I love real bookstores, and there are some nice ones here in Santa Barbara.  Two of them have agreed to stock my book.  I have a few more to approach but one a month is the limit of my courage.

Friend Chuck from Denver found a list of all the mystery bookstores in the States (and the world!), including the Northwest’s Seattle Mystery Bookshop and Olympia’s Whodunit? Books.  Seattle’s Episcopal Bookstore isn’t on that list, but they have a plump mystery section.  As my character Lucy thinks, why is it that Episcopalians and other Catholics write most of the churcy mysteries?

Partners in Crime Tours; seattlemystery.com; mysterynet.com; whodunitsNW@aol.com

 

 

Mystery Authors Who’ve Inspired Me

I started reading mysteries at age ten with Agatha Christie and Rex Stout, my Mom’s favorites. It was more about the far away locales and characters who grew orchids and wore bowler hats than the plot. I never once figured out who did it. After that, lots of fiction but no mystery until the past fifteen years. My brother and I have traded off buying Tony Hillerman, Dick Francis, “The Cat Who”‘ mysteries, Jonathon Kellerman, and Sue Grafton the minute they were released in what used to be known as “hardcover.” Sadly only Jonathon and Sue are still alive. These later favorites also operate in interesting locales and associate with interesting characters, but also let us know that community is important, as is trying to follow the Golden Rule.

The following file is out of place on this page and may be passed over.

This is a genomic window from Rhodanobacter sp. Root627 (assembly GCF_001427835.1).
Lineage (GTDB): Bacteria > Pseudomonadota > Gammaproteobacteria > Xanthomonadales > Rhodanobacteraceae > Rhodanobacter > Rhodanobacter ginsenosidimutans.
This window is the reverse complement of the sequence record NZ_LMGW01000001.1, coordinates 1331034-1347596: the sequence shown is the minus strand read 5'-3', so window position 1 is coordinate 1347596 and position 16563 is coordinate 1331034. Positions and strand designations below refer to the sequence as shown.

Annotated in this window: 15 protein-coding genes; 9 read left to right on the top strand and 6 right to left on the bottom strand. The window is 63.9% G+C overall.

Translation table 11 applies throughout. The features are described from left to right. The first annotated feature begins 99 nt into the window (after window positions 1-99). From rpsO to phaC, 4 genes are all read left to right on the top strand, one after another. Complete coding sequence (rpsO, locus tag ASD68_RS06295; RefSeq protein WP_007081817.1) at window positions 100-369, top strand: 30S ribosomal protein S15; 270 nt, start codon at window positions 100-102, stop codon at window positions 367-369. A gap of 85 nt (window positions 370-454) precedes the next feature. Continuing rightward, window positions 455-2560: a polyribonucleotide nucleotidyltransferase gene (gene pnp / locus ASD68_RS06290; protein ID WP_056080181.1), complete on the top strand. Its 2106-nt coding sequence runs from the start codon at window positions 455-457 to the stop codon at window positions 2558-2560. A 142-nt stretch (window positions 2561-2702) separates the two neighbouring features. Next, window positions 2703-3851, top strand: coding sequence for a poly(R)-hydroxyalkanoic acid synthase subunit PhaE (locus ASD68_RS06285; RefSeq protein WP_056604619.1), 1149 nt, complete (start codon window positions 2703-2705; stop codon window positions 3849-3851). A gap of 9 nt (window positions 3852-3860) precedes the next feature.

On my own, I’ve read Jane Langton. Her novel Divine Inspiration showed me that a church building could be a character. And then Father Tim, in the Mitford Series by Jan Karon. Not technically mysteries, but structured much the same. They taught me that fictional clergy people could be balding, insecure at times, and a little clumsy. Of course I already knew this, being married to my own clergy person. Even more community, funny, interesting characters, and overt spirituality. Then the Reverend Clare Ferguson series by Julia Spencer-Fleming . Another small community on the East Coast with the amazing name of Millers Kill, interesting characters, spirituality, and topical themes, but faster paced, with chills, thrills and an illicit love affair. My recent favorite is Louise Penney’s Inspector Gamache Series, set in Canada, involving an even smaller community and astute commentary on the characters’ interior lives. None of my favorites are set on the unchurched west coast, my editor Jennifer pointed. out. I still very rarely figure out who did it, and that’s been the hardest part of writing Death in the Memorial Garden.